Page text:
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Digest of Education Statistics: 2011
Digest of Education Statistics: 2011

NCES 2012-001
May 2012

Appendix A.2. Early Childhood Longitudinal Study, Birth Cohort 2001

The Early Childhood Longitudinal Study, Birth Cohort (ECLS-B) is designed to provide decisionmakers, researchers, child care providers, teachers, and parents with nationally representative information about children's early learning experiences and the transition to child care and school. Children's cognitive and physical development, care, and learning experiences at home and school are measured using standardized assessments and interviews with adults in the children's lives from birth through kindergarten entry.

Data were collected from a sample of about 10,700 children born in the United States in 2001, representing a population of approximately 4 million. The children participating in the study came from diverse socioeconomic and racial/ethnic backgrounds, with oversamples of Chinese, other Asian and Pacific Islander, American Indian/Alaska Native, twin, and moderately low and very low birth weight children. Children, their parents (including nonresident and resident fathers), their child care and early education providers, and their teachers provided information on children's cognitive, social, emotional, and physical development across multiple settings (e.g., home, child care, and school).

Information about the ECLS-B children was collected when they were approximately 9 months old (2001–02), 2 years old (2003–04), and 4 years old/preschool age (2005–06). Additionally, in the fall of 2006, data were collected from all participating sample children, approximately 75 percent of whom were in kindergarten or higher. In the fall of 2007, data were collected from the approximately 25 percent of participating sample children who had not yet entered kindergarten or higher in the previous collection, as well as children who were repeating kindergarten in the 2007–08 school year.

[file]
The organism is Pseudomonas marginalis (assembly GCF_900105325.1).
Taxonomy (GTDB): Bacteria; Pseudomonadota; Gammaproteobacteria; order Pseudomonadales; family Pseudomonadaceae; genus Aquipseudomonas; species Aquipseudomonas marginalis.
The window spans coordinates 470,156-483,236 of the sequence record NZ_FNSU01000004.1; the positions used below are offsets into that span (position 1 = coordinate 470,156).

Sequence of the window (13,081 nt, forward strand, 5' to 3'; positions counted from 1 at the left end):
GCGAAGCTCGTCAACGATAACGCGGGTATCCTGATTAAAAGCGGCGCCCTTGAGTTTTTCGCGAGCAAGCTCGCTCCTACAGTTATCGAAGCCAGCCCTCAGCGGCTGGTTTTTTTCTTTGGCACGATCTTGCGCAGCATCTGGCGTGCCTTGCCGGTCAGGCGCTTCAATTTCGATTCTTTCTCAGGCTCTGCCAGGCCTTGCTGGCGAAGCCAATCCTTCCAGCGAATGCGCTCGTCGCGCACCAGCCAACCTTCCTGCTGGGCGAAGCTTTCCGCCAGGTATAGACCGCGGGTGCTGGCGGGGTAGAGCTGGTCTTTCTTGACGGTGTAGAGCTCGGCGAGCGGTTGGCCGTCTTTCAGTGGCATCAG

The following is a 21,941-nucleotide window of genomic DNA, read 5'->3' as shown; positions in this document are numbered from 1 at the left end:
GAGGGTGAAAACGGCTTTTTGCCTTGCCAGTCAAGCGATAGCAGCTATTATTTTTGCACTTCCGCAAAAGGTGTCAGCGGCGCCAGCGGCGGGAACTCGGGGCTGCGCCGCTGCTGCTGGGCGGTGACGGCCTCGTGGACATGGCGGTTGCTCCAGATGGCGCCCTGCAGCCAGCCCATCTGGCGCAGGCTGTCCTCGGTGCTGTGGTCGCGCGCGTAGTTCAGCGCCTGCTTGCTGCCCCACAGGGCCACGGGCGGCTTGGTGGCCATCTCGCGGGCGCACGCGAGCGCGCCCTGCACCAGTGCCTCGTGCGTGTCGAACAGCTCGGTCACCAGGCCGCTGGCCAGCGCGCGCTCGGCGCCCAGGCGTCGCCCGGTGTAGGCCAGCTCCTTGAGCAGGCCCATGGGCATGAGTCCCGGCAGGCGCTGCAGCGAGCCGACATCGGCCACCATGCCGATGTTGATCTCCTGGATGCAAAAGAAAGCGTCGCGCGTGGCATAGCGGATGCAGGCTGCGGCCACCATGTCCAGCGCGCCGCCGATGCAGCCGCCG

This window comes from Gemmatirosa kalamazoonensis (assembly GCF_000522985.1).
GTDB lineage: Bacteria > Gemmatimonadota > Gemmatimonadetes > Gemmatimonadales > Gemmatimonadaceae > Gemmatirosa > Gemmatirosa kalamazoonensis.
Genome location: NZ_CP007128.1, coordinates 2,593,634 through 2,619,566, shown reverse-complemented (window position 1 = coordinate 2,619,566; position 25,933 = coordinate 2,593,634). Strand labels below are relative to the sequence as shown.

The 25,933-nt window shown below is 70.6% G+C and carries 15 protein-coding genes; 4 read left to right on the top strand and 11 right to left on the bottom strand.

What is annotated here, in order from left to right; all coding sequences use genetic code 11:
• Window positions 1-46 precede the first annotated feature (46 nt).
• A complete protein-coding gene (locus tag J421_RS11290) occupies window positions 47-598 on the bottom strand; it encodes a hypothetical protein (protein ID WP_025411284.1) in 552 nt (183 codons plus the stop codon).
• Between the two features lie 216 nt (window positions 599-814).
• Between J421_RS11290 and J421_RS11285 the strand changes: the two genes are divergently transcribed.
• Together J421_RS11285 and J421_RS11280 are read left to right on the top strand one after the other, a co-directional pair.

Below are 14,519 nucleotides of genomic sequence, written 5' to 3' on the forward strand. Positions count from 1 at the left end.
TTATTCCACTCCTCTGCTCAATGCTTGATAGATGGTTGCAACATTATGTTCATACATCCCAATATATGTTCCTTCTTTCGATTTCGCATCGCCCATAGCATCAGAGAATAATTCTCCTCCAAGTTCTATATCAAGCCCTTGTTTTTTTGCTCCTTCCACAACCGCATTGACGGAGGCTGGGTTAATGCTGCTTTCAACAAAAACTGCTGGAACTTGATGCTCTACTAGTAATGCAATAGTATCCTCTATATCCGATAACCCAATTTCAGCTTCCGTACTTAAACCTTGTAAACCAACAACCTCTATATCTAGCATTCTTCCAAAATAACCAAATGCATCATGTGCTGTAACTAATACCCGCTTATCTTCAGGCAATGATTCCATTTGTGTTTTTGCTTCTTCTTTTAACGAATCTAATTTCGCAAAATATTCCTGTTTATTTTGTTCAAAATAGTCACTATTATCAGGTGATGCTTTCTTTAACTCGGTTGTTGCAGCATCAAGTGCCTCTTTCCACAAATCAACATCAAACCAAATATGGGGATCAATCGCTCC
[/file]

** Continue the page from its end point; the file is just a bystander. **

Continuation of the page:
In every round of data collection, children participated in assessment activities and parent respondents (usually the children's mothers) were asked about themselves, their families, and their children. Resident fathers were asked about themselves and their role in the ECLS-B children's lives in the 9-month, 2-year, and preschool collections. Similar information was collected from nonresident biological fathers in the 9-month and 2-year collections. In addition, beginning when the children were 2 years old, their child care and early education providers were asked to provide information about their own experience and training and their setting's learning environment. At 2 years and preschool, a subsample of children in regular nonparental care and education arrangements had their arrangements observed to obtain information on the quality of those arrangements. When the ECLS-B children were in kindergarten, their teachers were asked to provide information about children's early learning experiences and the school and classroom environments. Also, the before- and after-school care and education providers of children enrolled in kindergarten were asked to provide information about their own experience, their training, and their setting's learning environment. School-level data, taken from other NCES data sets (the Common Core of Data and the Private School Universe Survey), and residential zip codes collected at each wave supported community descriptions.

Further information on the ECLS-B may be obtained from

Gail Mulligan
Early Childhood, International, and Crosscutting Studies Division
Early Childhood and Household Studies Program
National Center for Education Statistics
1990 K Street NW
Washington, DC 20006

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